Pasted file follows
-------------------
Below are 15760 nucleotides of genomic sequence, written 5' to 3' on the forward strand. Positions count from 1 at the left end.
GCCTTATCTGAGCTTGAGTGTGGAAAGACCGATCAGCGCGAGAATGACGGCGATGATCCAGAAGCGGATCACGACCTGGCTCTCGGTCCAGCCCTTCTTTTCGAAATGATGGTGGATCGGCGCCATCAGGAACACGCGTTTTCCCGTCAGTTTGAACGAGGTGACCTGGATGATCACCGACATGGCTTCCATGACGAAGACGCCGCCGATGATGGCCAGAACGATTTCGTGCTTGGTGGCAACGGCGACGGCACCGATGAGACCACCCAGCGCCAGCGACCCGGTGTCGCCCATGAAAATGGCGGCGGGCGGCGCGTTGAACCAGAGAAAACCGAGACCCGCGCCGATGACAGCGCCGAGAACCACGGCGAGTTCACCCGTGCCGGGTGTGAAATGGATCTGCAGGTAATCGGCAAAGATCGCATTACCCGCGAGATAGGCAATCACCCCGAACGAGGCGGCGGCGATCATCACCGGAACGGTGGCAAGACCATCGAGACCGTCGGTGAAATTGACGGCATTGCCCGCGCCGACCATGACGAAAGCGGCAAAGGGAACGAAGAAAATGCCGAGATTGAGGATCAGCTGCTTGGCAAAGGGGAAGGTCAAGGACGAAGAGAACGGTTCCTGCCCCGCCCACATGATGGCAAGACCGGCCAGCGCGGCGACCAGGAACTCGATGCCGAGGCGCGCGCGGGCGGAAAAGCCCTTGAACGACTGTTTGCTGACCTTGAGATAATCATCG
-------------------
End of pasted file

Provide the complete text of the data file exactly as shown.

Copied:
Below are 15760 nucleotides of genomic sequence, written 5' to 3' on the forward strand. Positions count from 1 at the left end.
GCCTTATCTGAGCTTGAGTGTGGAAAGACCGATCAGCGCGAGAATGACGGCGATGATCCAGAAGCGGATCACGACCTGGCTCTCGGTCCAGCCCTTCTTTTCGAAATGATGGTGGATCGGCGCCATCAGGAACACGCGTTTTCCCGTCAGTTTGAACGAGGTGACCTGGATGATCACCGACATGGCTTCCATGACGAAGACGCCGCCGATGATGGCCAGAACGATTTCGTGCTTGGTGGCAACGGCGACGGCACCGATGAGACCACCCAGCGCCAGCGACCCGGTGTCGCCCATGAAAATGGCGGCGGGCGGCGCGTTGAACCAGAGAAAACCGAGACCCGCGCCGATGACAGCGCCGAGAACCACGGCGAGTTCACCCGTGCCGGGTGTGAAATGGATCTGCAGGTAATCGGCAAAGATCGCATTACCCGCGAGATAGGCAATCACCCCGAACGAGGCGGCGGCGATCATCACCGGAACGGTGGCAAGACCATCGAGACCGTCGGTGAAATTGACGGCATTGCCCGCGCCGACCATGACGAAAGCGGCAAAGGGAACGAAGAAAATGCCGAGATTGAGGATCAGCTGCTTGGCAAAGGGGAAGGTCAAGGACGAAGAGAACGGTTCCTGCCCCGCCCACATGATGGCAAGACCGGCCAGCGCGGCGACCAGGAACTCGATGCCGAGGCGCGCGCGGGCGGAAAAGCCCTTGAACGACTGTTTGCTGACCTTGAGATAATCATCG